Wednesday, January 18, 2006

Supreme Court Rejects Mobster's Appeal

Friends of ours: Philip "Crazy Phil" Leonetti, Nicodemo "Little Nicky" Scarfo
Friends of mine: Leonard Pelullo

The Supreme Court refused Tuesday to decide whether defendants should get new trials when prosecutors withhold evidence. The court rebuffed an appeal by a reputed mob associate convicted of looting a small New Jersey printing company's pension fund.

In the 1990s, Leonard Pelullo, a Miami businessman, was investigated by federal authorities in Florida, New Jersey and Pennsylvania. Federal officials raided a large warehouse in Miami, where they seized 904 boxes, 114 file cabinets and 10 file drawers containing documents from Pelullo's 25 companies. Before his trial, prosecutors insisted they had not found any documents that would have helped Pelullo's defense to the New Jersey charges.

He was convicted and sentenced to 17 1/2 years in prison in 1997 for siphoning $4.2 million from Compton Press' pension and retirement funds after he took control of the firm and put it out of business. Pelullo's lawyers later discovered what a federal judge described as "a mass" of evidence that could have helped Pelullo contradict several government witnesses. The judge ordered a new trial for Pelullo. But the Philadelphia-based 3rd Circuit U.S. Court of Appeals reversed, saying prosecutors had given Pelullo and his lawyers numerous chances to review the documents. The appellate court also said Pelullo should've know what was in the records because they were his.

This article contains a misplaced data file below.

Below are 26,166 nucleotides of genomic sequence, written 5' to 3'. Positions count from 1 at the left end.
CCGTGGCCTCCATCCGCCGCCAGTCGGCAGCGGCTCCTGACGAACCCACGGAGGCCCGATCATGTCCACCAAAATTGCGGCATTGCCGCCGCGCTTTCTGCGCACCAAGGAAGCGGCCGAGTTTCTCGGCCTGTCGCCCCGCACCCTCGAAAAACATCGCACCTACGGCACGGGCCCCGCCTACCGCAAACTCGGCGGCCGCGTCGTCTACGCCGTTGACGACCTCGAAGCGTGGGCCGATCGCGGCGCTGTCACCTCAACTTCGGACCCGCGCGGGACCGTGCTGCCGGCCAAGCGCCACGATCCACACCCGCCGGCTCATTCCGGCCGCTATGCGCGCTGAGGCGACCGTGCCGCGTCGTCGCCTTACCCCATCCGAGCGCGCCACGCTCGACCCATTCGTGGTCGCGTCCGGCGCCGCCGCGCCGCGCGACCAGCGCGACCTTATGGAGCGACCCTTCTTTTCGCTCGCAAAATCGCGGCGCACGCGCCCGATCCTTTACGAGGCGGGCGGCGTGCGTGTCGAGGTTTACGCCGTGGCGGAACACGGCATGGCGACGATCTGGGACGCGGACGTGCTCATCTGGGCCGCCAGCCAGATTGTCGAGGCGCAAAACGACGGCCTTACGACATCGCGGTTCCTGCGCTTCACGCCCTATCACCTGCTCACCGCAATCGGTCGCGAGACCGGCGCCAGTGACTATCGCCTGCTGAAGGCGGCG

Pelullo also was convicted in Philadelphia on fraud and racketeering charges. Mob informant Philip "Crazy Phil" Leonetti, a former underboss of the Philadelphia Mafia, testified in that case that Pelullo was an associate of his uncle, convicted mob boss Nicodemo "Little Nicky" Scarfo.

No comments:

Post a Comment

Mafia Library

Crime Family Index